Lenses! I have lots. My most-used lens is the Sony FE 35mm 𝑓/1.8, which is the lens I took that picture with. It is a phenomenal all-around lens, and if I had to get rid of all my lenses but one, that’s the one I would keep.
I also have three others:
- Sony FE 85mm 𝑓/1.8: an incredible portrait lens — a bunch of the portrait-style pictures Jaimie sent along came from that.
- Sony FE 20mm 𝑓/1.8 G: a really, really amazing lens for landscape shots
- Sony FE
24 – 70mm 𝑓/2.8 GM: a really good zoom lens which can do everything from landscape to portrait quite well — but it’s large and heavy; if I were buying again I might get the Tamron 28 – 75mm 𝑓/2.8 lens instead
For our trip, I’m renting Sony’s FE
The last thing I’ll say [ed: in my note to my friend; see below for more in this post!] is that renting lenses and cameras is a really great way of figuring out what you like/want/etc. I have been using LensRentals for a couple years now and their rental (and purchase!3) prices are really reasonable, and their customer service is PHENOMENAL.4 That link = $25 off (for both of us!) if you try them.
Two additional things my friend didn’t ask about but I’ll cover anyway:
For a camera bag, I use the Everyday Messenger by Peak Design — the original, not their v2 revision, which is still good but doesn’t come in the 15L size. That matters to me not just for camera gear but because I also use it as my bag for laptops, notebooks and pens, etc. on a day-to-day basis, and I need the extra size for my work-supplied 15″ MacBook Pro. Also, to be perfectly honest, I just don’t like the design of the new one quite as well! You can’t get the original new from Peak Design, but you can still find it a few other places online.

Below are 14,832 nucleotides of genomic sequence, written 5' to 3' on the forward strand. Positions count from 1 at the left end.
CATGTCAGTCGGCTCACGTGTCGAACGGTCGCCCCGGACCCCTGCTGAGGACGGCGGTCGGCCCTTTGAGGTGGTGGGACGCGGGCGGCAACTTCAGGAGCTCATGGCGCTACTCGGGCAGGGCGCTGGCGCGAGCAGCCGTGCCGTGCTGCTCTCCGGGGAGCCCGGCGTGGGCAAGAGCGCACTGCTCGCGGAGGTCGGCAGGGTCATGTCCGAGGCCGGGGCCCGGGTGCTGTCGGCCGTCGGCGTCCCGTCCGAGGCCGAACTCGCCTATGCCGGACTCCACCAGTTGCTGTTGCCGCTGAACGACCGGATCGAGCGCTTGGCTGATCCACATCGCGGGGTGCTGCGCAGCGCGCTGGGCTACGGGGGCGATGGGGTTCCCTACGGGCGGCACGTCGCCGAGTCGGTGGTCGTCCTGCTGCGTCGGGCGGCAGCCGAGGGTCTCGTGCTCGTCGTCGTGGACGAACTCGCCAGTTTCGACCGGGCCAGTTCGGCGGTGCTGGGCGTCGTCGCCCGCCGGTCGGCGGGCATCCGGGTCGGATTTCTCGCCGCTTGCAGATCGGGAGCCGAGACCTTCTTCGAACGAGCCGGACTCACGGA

For a tripod, I use the Peak Design Travel Tripod, specifically the carbon fiber variant. It is delightfully small and light — I carried it around for hours today (along with a lot of other stuff) and it was totally fine. It’s the only tripod I have contemporary experience with (and the only other tripod I had any experience with was a $20 piece of cheap and heavy nonsense from a decade ago), so I can’t compare it to anything else… but so far I also haven’t had cause to, because it’s fantastic.
Now, you might wonder whether this is what I would recommend. The answer there is a bit more complicated. On the one hand, I definitely don’t not recommend the gear I’ve chosen. I’m quite happy with all of it. On the other hand, it is a very pricey setup, which I have been able to afford through a combination of saving well and being paid a Silicon Valley salary. And as I noted at the outset: gear won’t make your photography great. For a good starting-out setup, I would recommend the Sony α7 III for the body — which has frequently been described as one of the best value for money camera bodies ever made, and which you can often find for a few hundred dollars less than its list price; and the Sony FE 35mm 𝑓/1.8 lens — which as noted above a great all-around lens which I’ve used happily for everything from portraits to landscapes.
Expect to see a bunch of photos from this trip in the next week, and perhaps even the first one today or tomorrow, along with some thoughts on the α7C. ↩︎
That’s where I got the
24 – 70mm I use. ↩︎
I don’t normally do all caps but they deserve it. ↩︎